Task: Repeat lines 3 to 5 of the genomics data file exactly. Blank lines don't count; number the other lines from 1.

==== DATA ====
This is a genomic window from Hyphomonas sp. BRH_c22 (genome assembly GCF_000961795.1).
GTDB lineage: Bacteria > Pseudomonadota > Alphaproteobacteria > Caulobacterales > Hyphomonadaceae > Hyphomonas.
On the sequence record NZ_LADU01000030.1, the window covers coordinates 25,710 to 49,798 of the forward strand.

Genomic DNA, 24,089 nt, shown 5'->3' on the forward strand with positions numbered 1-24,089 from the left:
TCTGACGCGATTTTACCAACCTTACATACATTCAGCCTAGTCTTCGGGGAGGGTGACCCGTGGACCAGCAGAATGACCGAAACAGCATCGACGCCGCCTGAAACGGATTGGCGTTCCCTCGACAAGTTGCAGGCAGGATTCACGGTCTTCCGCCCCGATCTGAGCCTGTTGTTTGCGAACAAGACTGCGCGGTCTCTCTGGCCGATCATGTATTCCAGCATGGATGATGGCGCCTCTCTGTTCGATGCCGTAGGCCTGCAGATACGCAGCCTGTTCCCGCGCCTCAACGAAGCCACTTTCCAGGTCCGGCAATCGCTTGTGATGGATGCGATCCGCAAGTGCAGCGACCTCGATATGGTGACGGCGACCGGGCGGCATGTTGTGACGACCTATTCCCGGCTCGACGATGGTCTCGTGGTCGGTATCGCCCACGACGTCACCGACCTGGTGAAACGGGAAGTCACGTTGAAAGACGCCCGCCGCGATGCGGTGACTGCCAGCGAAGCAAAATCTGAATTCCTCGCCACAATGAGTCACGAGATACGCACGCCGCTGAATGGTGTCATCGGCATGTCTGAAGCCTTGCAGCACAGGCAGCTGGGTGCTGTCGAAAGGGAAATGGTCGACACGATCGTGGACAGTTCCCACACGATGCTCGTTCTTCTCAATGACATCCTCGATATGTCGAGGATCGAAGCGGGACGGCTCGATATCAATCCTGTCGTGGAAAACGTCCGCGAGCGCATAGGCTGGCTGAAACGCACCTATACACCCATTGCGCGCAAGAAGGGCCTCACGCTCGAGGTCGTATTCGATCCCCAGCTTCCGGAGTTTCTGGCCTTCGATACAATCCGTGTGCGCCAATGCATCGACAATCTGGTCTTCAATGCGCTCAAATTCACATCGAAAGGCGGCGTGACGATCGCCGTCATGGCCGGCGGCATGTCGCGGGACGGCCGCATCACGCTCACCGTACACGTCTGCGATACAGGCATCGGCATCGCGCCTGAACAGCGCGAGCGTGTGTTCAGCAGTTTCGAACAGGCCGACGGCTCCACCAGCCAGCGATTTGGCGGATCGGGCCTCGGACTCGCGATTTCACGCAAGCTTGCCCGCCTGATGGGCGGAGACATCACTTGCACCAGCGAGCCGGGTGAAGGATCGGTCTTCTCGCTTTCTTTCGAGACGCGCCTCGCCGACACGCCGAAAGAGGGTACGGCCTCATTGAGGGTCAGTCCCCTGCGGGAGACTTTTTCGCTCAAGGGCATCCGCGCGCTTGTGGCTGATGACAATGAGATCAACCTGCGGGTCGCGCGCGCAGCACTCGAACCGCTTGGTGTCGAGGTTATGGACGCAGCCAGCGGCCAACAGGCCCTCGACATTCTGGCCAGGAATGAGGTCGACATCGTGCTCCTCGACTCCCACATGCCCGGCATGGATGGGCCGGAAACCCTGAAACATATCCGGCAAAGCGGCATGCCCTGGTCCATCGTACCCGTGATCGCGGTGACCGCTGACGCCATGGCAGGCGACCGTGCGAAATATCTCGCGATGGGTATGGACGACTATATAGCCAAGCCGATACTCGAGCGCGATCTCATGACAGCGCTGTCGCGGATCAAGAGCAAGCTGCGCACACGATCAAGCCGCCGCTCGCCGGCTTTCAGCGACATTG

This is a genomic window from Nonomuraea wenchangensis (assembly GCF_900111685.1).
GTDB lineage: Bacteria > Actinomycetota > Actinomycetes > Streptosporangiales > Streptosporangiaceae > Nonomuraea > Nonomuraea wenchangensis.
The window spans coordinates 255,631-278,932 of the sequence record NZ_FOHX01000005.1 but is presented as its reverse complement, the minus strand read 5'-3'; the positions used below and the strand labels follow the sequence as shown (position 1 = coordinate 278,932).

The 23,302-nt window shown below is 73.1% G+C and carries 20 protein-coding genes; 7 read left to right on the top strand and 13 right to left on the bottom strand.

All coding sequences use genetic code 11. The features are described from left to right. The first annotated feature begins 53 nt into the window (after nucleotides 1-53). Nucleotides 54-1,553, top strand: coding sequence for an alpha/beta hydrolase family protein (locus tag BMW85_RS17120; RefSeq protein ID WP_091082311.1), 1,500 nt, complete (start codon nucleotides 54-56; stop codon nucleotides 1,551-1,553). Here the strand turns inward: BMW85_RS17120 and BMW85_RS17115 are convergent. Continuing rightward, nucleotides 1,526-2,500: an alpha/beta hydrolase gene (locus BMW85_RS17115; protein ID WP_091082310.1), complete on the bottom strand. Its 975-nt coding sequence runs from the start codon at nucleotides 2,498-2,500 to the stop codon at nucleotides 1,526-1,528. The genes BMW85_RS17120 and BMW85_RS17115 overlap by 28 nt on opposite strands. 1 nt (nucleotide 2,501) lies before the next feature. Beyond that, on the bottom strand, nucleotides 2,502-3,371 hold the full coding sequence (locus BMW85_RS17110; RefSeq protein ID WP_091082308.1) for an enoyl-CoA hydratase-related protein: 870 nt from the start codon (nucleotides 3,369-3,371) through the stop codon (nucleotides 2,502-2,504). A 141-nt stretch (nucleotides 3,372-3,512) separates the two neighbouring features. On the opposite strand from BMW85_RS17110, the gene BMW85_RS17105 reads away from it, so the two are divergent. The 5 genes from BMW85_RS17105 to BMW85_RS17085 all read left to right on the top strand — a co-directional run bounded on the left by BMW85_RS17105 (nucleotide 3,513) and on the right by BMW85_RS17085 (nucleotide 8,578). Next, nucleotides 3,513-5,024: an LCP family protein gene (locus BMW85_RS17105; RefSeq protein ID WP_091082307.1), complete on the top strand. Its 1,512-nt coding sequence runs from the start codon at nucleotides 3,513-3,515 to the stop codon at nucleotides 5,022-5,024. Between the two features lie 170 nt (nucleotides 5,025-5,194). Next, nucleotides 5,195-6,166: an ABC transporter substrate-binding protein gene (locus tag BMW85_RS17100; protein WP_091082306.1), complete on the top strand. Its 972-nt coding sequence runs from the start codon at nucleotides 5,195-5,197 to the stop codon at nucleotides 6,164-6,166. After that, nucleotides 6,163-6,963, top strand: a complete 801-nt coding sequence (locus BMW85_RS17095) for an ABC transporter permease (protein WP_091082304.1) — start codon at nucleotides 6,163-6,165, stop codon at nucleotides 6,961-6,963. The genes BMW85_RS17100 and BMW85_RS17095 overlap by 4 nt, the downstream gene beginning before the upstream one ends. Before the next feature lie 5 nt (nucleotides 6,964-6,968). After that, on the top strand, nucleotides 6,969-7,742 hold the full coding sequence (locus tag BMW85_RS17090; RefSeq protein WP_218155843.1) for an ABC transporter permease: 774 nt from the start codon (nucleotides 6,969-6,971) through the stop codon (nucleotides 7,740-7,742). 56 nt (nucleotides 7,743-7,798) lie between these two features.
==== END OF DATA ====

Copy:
On the sequence record NZ_LADU01000030.1, the window covers coordinates 25,710 to 49,798 of the forward strand.

Genomic DNA, 24,089 nt, shown 5'->3' on the forward strand with positions numbered 1-24,089 from the left:
TCTGACGCGATTTTACCAACCTTACATACATTCAGCCTAGTCTTCGGGGAGGGTGACCCGTGGACCAGCAGAATGACCGAAACAGCATCGACGCCGCCTGAAACGGATTGGCGTTCCCTCGACAAGTTGCAGGCAGGATTCACGGTCTTCCGCCCCGATCTGAGCCTGTTGTTTGCGAACAAGACTGCGCGGTCTCTCTGGCCGATCATGTATTCCAGCATGGATGATGGCGCCTCTCTGTTCGATGCCGTAGGCCTGCAGATACGCAGCCTGTTCCCGCGCCTCAACGAAGCCACTTTCCAGGTCCGGCAATCGCTTGTGATGGATGCGATCCGCAAGTGCAGCGACCTCGATATGGTGACGGCGACCGGGCGGCATGTTGTGACGACCTATTCCCGGCTCGACGATGGTCTCGTGGTCGGTATCGCCCACGACGTCACCGACCTGGTGAAACGGGAAGTCACGTTGAAAGACGCCCGCCGCGATGCGGTGACTGCCAGCGAAGCAAAATCTGAATTCCTCGCCACAATGAGTCACGAGATACGCACGCCGCTGAATGGTGTCATCGGCATGTCTGAAGCCTTGCAGCACAGGCAGCTGGGTGCTGTCGAAAGGGAAATGGTCGACACGATCGTGGACAGTTCCCACACGATGCTCGTTCTTCTCAATGACATCCTCGATATGTCGAGGATCGAAGCGGGACGGCTCGATATCAATCCTGTCGTGGAAAACGTCCGCGAGCGCATAGGCTGGCTGAAACGCACCTATACACCCATTGCGCGCAAGAAGGGCCTCACGCTCGAGGTCGTATTCGATCCCCAGCTTCCGGAGTTTCTGGCCTTCGATACAATCCGTGTGCGCCAATGCATCGACAATCTGGTCTTCAATGCGCTCAAATTCACATCGAAAGGCGGCGTGACGATCGCCGTCATGGCCGGCGGCATGTCGCGGGACGGCCGCATCACGCTCACCGTACACGTCTGCGATACAGGCATCGGCATCGCGCCTGAACAGCGCGAGCGTGTGTTCAGCAGTTTCGAACAGGCCGACGGCTCCACCAGCCAGCGATTTGGCGGATCGGGCCTCGGACTCGCGATTTCACGCAAGCTTGCCCGCCTGATGGGCGGAGACATCACTTGCACCAGCGAGCCGGGTGAAGGATCGGTCTTCTCGCTTTCTTTCGAGACGCGCCTCGCCGACACGCCGAAAGAGGGTACGGCCTCATTGAGGGTCAGTCCCCTGCGGGAGACTTTTTCGCTCAAGGGCATCCGCGCGCTTGTGGCTGATGACAATGAGATCAACCTGCGGGTCGCGCGCGCAGCACTCGAACCGCTTGGTGTCGAGGTTATGGACGCAGCCAGCGGCCAACAGGCCCTCGACATTCTGGCCAGGAATGAGGTCGACATCGTGCTCCTCGACTCCCACATGCCCGGCATGGATGGGCCGGAAACCCTGAAACATATCCGGCAAAGCGGCATGCCCTGGTCCATCGTACCCGTGATCGCGGTGACCGCTGACGCCATGGCAGGCGACCGTGCGAAATATCTCGCGATGGGTATGGACGACTATATAGCCAAGCCGATACTCGAGCGCGATCTCATGACAGCGCTGTCGCGGATCAAGAGCAAGCTGCGCACACGATCAAGCCGCCGCTCGCCGGCTTTCAGCGACATTG